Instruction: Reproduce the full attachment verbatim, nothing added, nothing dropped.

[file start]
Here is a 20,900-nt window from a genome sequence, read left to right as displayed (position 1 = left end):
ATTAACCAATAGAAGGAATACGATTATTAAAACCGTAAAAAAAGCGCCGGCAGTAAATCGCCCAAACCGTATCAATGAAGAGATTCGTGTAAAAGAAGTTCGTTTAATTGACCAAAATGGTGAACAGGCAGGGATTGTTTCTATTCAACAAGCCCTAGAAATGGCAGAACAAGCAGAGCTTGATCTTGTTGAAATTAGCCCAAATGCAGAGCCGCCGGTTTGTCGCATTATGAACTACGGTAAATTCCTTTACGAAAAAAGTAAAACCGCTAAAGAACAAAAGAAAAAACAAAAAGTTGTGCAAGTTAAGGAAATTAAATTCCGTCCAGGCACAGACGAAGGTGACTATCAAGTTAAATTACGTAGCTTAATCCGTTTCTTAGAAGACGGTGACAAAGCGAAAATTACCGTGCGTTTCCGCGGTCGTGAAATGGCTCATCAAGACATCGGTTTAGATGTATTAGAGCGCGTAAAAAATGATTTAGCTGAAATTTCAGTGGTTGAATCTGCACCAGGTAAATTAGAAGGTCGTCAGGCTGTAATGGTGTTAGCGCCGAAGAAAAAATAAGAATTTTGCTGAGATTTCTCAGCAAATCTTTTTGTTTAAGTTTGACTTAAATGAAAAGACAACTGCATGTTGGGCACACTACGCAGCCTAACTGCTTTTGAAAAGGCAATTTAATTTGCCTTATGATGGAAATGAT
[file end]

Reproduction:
Here is a 20,900-nt window from a genome sequence, read left to right as displayed (position 1 = left end):
ATTAACCAATAGAAGGAATACGATTATTAAAACCGTAAAAAAAGCGCCGGCAGTAAATCGCCCAAACCGTATCAATGAAGAGATTCGTGTAAAAGAAGTTCGTTTAATTGACCAAAATGGTGAACAGGCAGGGATTGTTTCTATTCAACAAGCCCTAGAAATGGCAGAACAAGCAGAGCTTGATCTTGTTGAAATTAGCCCAAATGCAGAGCCGCCGGTTTGTCGCATTATGAACTACGGTAAATTCCTTTACGAAAAAAGTAAAACCGCTAAAGAACAAAAGAAAAAACAAAAAGTTGTGCAAGTTAAGGAAATTAAATTCCGTCCAGGCACAGACGAAGGTGACTATCAAGTTAAATTACGTAGCTTAATCCGTTTCTTAGAAGACGGTGACAAAGCGAAAATTACCGTGCGTTTCCGCGGTCGTGAAATGGCTCATCAAGACATCGGTTTAGATGTATTAGAGCGCGTAAAAAATGATTTAGCTGAAATTTCAGTGGTTGAATCTGCACCAGGTAAATTAGAAGGTCGTCAGGCTGTAATGGTGTTAGCGCCGAAGAAAAAATAAGAATTTTGCTGAGATTTCTCAGCAAATCTTTTTGTTTAAGTTTGACTTAAATGAAAAGACAACTGCATGTTGGGCACACTACGCAGCCTAACTGCTTTTGAAAAGGCAATTTAATTTGCCTTATGATGGAAATGAT